Our existence as humans is most certainly a cosmic accident if there is no personal Creator. We exist by chance, not by design or purpose. And, if this is an accurate accounting for our existence, several facts follow:
- All notions of ultimate meaning are based on wishful thinking and irrational fantasy.
- There is no ultimate morality; no right or wrong; no transcendent morality. Morals are simply matters of personal taste or societal opinion. The so-called problem of evil cannot be addressed and cannot (on rational grounds) really be called a problem.
- Death is both the irreversible cessation of organismic functioning and the irreversible loss of personhood. There is no hope of anything outside of this life.
Apart from the existence of a Creator, we exist by chance in a deterministic universe governed by raw natural selection. If, on the other hand, there is a Creator, a personal God who made us male and female in His own image, then at least three truths follow:
- Life has value, meaning and dignity beyond the limitation of human opinion.
- Personal identity, human freedom and responsibility become genuine markers of our existence. We have been endowed by our Creator with these qualities.
- The transcendent (which we intuitively recognize) elevates us out of the despair of human relativism and the limitations of human inquiry.
Statement of life:
In the beginning, when time itself began, God made the universe out of nothing. Among the planets, he created earth, its land and seas and all its creatures. As the climax of his creative activity, he made humans, male and female, in his own image. The godlikeness of humankind emerges as the story unfolds: men and women are rational and moral beings (able to understand and respond to God’s commands), responsible beings (exercising dominion over nature), social beings (with a capacity to love and be loved), and spiritual beings (finding their highest fulfillment in knowing and worshipping their Creator). Indeed, the Creator and his human creatures are depicted as walking and talking together in the garden. All this was the godlikeness which gave Adam and Eve their unique worth and dignity.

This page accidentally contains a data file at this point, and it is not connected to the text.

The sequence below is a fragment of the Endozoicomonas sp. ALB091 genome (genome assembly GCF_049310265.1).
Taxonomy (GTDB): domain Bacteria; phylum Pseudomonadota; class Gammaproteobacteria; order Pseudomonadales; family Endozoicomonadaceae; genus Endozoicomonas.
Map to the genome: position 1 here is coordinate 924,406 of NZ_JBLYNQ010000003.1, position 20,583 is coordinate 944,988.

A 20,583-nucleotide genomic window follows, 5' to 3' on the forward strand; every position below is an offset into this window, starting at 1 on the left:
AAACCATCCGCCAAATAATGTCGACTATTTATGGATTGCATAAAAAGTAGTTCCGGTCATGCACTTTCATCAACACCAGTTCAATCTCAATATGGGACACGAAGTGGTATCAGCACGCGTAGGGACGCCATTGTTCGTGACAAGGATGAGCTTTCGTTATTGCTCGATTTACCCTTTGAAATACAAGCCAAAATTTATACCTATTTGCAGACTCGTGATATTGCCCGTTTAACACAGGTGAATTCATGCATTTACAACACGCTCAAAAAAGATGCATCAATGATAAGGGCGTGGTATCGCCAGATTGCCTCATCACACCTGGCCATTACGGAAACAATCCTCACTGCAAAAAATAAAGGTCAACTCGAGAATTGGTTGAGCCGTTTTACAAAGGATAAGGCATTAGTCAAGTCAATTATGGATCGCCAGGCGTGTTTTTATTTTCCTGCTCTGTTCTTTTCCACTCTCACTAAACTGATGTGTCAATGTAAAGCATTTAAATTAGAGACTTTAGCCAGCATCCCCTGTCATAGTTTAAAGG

Three statements of truths in relation to belief in God:
- I believe in God as Creator of a good world (accounting for the goodness and beauty in the world) Genesis 1:1ff.
- I believe in God as Creator of humans in His image — male and female (accounting for the gender and marital structure of society) Genesis 1:26-28.
- I believe in the fall of humanity and the resulting curse on the earth (accounting for the moral structure—“you shall” – ”you shall not” and all the suffering and sorrow on the planet) Genesis 2, 3, 4; Romans 5:12.
“If a being like God exists, all of this astonishing fine-tuning, interrelated complexity, and so on isn’t shocking in the least. If no God-like being exists, then shock is thoroughly warranted. We can look at lots of other arguments—not just one—to reinforce and broaden our understanding of what may be behind our/the universe’s existence, human dignity and worth, the trustworthiness of our minds/reason, the existence of moral duties, the existence of beauty, and so on. Of course, much depends on our openness to considering whether something beyond our senses exists. The Big Bang offers one such clue that it does!” (Paul Copan)
Is it possible that people resist belief in God primarily because it threatens their desire for autonomy and self-sufficiency? Perhaps atheists would be more honest if they joined philosopher, Thomas Nagel in saying, “I hope there is no God.”